To CATCH A HACKer
Picture a robbery that might happen in your town. Bank robbers taking out security cameras, broken windows and emptied cash registers. Or A mugging on a dark street. Or front door smashed in with a missing TV or jewelry.
Now think a little bit more about the scene…
You might hear police sirens, or see caution tape, witnesses giving statements to officials, and investigators dusting for fingerprints. There’s a real process going on. Everyone seems to know what’s supposed to happen next.
We know what this crime looks like. It's engrained in our heads. Even more importantly, we expect these crimes to be rare, and we expect people in charge to have a handle on things.
But the truth is, most crime doesn’t look like that anymore. The real world of crime is less likely to be in our neighborhoods but on the internet. It moves at speeds faster than any getaway car or smash and grab. It is millions of break-in attempts in a minute. It is the same brick that is thrown through thousands of windows with a single click.
And largely, we are unprepared to do anything about it...
Part ONE: Ransom
On Sunday, January 12, 2017, an officer of the Metropolitan Police Department, the law enforcement agency of Washington, DC, made an urgent phone call to the U.S. Secret Service. The MPD officer had discovered that some of the public surveillance cameras used by MPD had been compromised and were no longer feeding surveillance video to the Command Center. This is the story of the hack of Donald Trump's Inauguration.
Part Two: ATTRIBUTION
Just a few blocks from the U.S. Capitol, the Metropolitan Police Department’s own headquarters has been turned into a crime scene. The 2017 presidential inauguration was just hacked and is being held for ransom. It has all markings of a nation state actor attempting a decapitation strike. But was it?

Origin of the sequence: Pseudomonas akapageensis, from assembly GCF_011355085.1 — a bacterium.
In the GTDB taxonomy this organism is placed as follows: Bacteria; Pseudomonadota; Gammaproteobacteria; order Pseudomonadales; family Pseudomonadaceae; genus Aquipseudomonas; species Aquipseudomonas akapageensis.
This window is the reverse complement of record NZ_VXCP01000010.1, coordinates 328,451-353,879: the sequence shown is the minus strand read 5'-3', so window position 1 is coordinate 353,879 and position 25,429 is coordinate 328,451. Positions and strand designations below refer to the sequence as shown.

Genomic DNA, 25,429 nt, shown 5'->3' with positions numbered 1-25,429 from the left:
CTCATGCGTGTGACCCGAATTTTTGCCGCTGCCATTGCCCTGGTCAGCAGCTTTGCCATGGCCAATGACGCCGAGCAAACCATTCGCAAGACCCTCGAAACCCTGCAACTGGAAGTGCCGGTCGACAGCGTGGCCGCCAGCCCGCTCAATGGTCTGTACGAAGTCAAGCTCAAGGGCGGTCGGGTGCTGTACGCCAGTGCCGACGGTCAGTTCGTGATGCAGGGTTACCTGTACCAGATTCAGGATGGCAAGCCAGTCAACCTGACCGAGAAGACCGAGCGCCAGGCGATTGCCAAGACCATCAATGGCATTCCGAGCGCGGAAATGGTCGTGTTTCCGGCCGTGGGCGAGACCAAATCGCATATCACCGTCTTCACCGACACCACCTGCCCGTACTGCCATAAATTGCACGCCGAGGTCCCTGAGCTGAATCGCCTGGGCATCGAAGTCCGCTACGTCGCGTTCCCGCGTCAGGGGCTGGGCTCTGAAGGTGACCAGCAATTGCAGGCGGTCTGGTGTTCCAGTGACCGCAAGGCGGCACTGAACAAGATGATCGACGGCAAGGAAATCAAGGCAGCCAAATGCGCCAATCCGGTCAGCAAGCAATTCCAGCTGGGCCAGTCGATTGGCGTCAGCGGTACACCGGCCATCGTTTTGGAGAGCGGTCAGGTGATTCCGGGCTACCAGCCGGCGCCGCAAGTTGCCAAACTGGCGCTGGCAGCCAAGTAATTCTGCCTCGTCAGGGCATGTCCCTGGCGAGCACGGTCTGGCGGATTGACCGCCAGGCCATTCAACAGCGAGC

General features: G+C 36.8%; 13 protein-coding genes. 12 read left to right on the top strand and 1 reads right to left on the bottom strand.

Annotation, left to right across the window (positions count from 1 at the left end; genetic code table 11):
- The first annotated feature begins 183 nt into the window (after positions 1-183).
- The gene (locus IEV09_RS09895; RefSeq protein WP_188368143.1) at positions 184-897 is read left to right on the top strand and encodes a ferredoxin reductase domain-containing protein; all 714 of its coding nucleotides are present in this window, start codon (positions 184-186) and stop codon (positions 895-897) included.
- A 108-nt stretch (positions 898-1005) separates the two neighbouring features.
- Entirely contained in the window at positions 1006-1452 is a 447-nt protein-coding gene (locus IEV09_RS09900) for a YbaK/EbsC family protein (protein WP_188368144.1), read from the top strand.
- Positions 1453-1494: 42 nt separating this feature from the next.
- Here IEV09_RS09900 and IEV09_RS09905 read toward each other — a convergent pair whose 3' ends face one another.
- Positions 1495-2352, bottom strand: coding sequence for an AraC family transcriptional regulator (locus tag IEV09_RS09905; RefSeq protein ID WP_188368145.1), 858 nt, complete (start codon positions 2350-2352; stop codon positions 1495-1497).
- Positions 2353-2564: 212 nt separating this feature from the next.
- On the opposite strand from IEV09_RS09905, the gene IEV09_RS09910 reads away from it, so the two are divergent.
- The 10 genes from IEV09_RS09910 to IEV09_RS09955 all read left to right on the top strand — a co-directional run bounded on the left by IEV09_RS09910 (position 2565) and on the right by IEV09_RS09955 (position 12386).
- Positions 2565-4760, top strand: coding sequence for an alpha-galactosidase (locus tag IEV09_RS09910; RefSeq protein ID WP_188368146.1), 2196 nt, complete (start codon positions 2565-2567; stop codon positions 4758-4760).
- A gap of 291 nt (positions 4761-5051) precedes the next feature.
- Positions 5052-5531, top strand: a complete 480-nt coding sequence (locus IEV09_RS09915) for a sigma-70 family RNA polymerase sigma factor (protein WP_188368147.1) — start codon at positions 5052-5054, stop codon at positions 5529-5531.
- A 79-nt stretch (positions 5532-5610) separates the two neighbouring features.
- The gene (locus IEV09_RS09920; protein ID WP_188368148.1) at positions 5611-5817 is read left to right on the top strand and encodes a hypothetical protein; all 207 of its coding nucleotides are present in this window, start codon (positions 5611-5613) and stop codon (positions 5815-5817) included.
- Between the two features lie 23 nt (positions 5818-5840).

Part THREE: THE ARREST
The true culprits behind the hacking of the 2017 presidential inauguration have been identified by authorities, but they won’t know that until nearly a year later. For years, these criminals allegedly stole money here and there from people who never noticed, cared, or reported it. Now, they've poked the bear that's going to strike back. In 2018, they arrive at the international airport in Bucharest, Romania to catch a flight to London...but they never make it onto the plane.
Mieke Eoyang is the former Senior Vice President for Third Way's National Security Program. During her time at Third Way, she was committed to closing the credibility gap between Democrats and Republicans on security issues and crafting a national security strategy that is both tough and smart. Mieke worked on every major national security issue—from foreign policy to cybercrime to impeachment—while still making time to mentor the next generation of women in national security.
Mieke has had a long career on Capitol Hill, most recently serving as Chief of Staff to Representative Anna Eshoo (D-CA). Prior to that, she was the Defense Policy Advisor to Senator Kennedy, the Subcommittee Staff Director on the House Permanent Select Committee on Intelligence and a Professional Staff Member on the House Armed Services Committee. Mieke began her career as a legislative assistant in the office of Representative Pat Schroeder (D-CO), where she handled the congresswoman's Armed Services and Foreign Policy work.